If you care about having a waterproof smartwatch, you out of luck on both fronts unfortunately. Neither the Blaze or the Apple Watch is built for swimming, despite the Apple's smartwatch being stamped with an IPX7 certified rating, which means it's water resistant up to 1m for 30 minutes. They should both hold up for a run in the rain though.

Fitbit Blaze v Apple Watch: Activity tracking

Fitness tracking is unsurprisingly the Blaze's big play here, and its list of features is a kind of refinement of the company's products to date. It'll track steps, sleep, calories, floors climbed, active time and there's an optical heart rate sensor to deliver resting HR and active time.

In terms of sensors, theres a 3-axis accelerometer, gyro sensor and an altimeter to track elevation. There's no on board GPS, so you'll have to rely on your phone's GPS to track runs and hikes via a feature called ConnectedGPS (a renamed version of the old MobileRun). You do get sleep tracking though and it's done automatically using the accelerometer to detect movement.

The Blaze can also track a whole host of exercises and uses the recently introduced SmartTrack feature to automatically recognise what activities you're doing. This means you'll always get credit for exercise, whether it's that morning walk to the office or gym workout.

You now get on-screen workouts as well powered by Fitstar taking you through sessions one exercise at a time. However, it doesn't count reps or feature any difficulty progression – so it's hardly a game-changing feature. Look to Moov Now for the best offering of guided workouts.

There's still an abundance of third party app support here as well, so you can feed data from the likes of Strava, Endomondo and Weight Watchers into the Fitbit companion app if you don't want to give up data from your existing health and fitness apps.

For the Apple Watch, activity tracking is certainly an area that needs some work, whether that's through software updates or for when the Apple Watch 2 turns up.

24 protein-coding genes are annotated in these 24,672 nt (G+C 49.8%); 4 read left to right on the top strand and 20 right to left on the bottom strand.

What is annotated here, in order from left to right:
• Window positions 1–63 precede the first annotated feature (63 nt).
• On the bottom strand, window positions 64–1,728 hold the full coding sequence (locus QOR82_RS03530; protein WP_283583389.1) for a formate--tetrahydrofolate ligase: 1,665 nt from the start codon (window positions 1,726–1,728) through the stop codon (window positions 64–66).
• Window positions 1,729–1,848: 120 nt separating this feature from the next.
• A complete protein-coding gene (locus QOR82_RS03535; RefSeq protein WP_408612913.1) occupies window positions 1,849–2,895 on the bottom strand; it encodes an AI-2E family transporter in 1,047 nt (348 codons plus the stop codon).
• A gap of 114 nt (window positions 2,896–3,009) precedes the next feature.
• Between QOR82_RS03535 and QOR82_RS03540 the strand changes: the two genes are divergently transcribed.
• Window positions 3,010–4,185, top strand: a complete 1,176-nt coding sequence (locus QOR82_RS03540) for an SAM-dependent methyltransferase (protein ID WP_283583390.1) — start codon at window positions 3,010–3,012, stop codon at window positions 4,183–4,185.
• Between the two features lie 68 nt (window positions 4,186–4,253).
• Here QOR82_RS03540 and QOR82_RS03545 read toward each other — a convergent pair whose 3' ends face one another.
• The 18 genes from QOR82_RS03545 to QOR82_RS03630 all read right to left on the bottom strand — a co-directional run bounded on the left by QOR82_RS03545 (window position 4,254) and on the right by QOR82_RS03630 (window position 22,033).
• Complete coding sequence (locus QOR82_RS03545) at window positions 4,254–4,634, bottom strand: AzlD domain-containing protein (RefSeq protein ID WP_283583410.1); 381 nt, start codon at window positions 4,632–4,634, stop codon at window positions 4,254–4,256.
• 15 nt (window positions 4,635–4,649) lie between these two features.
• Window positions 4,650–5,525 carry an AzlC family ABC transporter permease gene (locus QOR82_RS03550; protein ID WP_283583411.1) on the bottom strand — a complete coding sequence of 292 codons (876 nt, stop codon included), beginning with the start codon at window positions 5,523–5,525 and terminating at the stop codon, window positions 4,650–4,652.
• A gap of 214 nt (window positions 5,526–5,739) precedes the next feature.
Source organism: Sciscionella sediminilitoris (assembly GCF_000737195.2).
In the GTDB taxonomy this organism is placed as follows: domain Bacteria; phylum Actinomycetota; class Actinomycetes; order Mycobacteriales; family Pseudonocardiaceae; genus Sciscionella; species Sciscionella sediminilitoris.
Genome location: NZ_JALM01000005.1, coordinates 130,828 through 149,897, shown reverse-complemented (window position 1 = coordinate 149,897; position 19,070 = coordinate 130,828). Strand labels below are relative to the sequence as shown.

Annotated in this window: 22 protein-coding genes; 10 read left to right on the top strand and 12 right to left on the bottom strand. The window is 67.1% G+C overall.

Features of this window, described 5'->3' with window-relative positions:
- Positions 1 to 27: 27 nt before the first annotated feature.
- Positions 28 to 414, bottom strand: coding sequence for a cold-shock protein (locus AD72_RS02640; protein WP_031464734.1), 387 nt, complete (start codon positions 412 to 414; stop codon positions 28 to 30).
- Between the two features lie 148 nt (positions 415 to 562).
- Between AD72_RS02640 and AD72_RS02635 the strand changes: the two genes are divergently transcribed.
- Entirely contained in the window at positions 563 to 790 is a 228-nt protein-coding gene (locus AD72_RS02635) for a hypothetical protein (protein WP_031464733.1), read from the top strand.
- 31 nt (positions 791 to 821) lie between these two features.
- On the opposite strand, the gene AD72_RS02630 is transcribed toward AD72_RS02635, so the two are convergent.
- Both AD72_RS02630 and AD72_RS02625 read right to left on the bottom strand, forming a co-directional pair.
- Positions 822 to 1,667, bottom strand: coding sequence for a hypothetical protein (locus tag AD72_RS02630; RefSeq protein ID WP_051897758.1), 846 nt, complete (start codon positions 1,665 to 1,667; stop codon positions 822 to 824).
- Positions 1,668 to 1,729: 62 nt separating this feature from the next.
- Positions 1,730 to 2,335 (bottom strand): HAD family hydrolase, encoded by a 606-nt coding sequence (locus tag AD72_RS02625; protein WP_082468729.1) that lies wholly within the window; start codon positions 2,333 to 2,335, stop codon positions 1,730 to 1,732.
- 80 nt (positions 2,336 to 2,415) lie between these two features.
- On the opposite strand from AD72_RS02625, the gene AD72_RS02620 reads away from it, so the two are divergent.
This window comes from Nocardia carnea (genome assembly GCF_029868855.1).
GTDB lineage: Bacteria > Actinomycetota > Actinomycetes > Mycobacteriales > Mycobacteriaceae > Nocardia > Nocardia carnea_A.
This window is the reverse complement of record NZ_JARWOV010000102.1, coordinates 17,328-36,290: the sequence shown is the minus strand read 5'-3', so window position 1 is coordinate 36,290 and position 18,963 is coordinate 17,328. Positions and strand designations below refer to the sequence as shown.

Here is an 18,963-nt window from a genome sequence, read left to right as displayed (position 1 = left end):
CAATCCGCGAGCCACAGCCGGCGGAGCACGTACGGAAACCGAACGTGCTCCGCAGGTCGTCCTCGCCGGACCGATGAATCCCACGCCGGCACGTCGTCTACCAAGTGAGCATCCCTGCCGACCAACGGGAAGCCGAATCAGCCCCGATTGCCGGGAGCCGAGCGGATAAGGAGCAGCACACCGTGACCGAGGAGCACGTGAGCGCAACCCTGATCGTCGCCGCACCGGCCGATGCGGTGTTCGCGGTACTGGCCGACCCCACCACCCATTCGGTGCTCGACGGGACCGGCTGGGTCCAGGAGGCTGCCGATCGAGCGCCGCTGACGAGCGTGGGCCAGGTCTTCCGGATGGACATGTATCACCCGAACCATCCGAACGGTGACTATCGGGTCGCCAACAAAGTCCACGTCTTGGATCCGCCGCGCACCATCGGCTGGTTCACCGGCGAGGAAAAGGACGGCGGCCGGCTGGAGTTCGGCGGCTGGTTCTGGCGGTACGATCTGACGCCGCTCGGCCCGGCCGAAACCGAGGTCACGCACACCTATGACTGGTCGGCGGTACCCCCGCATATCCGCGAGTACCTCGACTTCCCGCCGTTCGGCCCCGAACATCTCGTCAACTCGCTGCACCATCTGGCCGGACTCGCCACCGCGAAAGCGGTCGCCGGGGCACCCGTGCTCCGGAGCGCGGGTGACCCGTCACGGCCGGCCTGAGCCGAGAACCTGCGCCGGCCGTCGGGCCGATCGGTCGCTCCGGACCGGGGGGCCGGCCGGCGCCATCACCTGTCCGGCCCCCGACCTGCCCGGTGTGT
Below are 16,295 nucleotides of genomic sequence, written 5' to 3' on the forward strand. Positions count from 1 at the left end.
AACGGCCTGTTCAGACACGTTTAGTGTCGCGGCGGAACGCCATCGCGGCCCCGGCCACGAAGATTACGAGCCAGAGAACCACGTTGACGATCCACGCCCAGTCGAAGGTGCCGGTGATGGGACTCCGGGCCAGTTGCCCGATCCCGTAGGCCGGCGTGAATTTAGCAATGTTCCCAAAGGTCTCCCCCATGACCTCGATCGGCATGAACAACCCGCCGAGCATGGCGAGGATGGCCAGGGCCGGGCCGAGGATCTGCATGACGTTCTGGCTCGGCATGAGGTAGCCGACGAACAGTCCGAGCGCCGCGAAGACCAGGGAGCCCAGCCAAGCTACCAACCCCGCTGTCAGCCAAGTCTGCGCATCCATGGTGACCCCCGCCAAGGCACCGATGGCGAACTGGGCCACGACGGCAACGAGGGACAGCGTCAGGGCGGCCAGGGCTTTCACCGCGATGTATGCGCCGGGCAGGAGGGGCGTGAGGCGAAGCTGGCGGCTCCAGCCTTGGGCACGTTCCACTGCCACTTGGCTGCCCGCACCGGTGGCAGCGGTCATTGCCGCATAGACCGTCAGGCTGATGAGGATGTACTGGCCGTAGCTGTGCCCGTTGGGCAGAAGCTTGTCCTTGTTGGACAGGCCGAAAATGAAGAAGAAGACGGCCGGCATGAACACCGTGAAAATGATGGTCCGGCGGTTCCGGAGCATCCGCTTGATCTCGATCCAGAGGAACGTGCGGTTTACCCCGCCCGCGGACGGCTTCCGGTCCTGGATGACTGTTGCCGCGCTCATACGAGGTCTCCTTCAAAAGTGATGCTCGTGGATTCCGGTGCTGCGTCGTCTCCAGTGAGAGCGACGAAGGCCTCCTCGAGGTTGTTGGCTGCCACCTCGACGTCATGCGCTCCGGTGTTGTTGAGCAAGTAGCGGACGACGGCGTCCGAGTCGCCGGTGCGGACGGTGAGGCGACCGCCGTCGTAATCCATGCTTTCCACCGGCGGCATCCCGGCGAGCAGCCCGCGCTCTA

Much like the Blaze, it has an accelerometer, gyro sensor and a heart rate monitor that uses flashing green LED lights to detect changes in blood volume. It's a very similar to the way Fitbit's monitor works. There's no GPS here either, so you'll need to piggyback on your iPhone if you want to track runs.

Fitbit Blaze fitness watch
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Apple's Activity app is the focal point for activity tracking giving a snapshot of your day and giving you a nudge when you're lagging behind the trio of targets for calories, active minutes and standing time. A step count is available on the wrist, but the rest are worked out automatically, and will be downgraded if you repeatedly fail to hit your target. At the moment, there's no sleep tracking but there's a strong possibility it could be added in the future.

The latest version of the Apple Watch software, watchOS 3 that's set to go live in September, introduces the Breathe app. Apple's first stab at mindfulness, it prompts you to take timeout for some guided breathing activities. Superb, if you like that sort of thing. And when it comes to mindfulness, Apple Watch does have the edge on Fitbit, especially considering the third party apps on offer.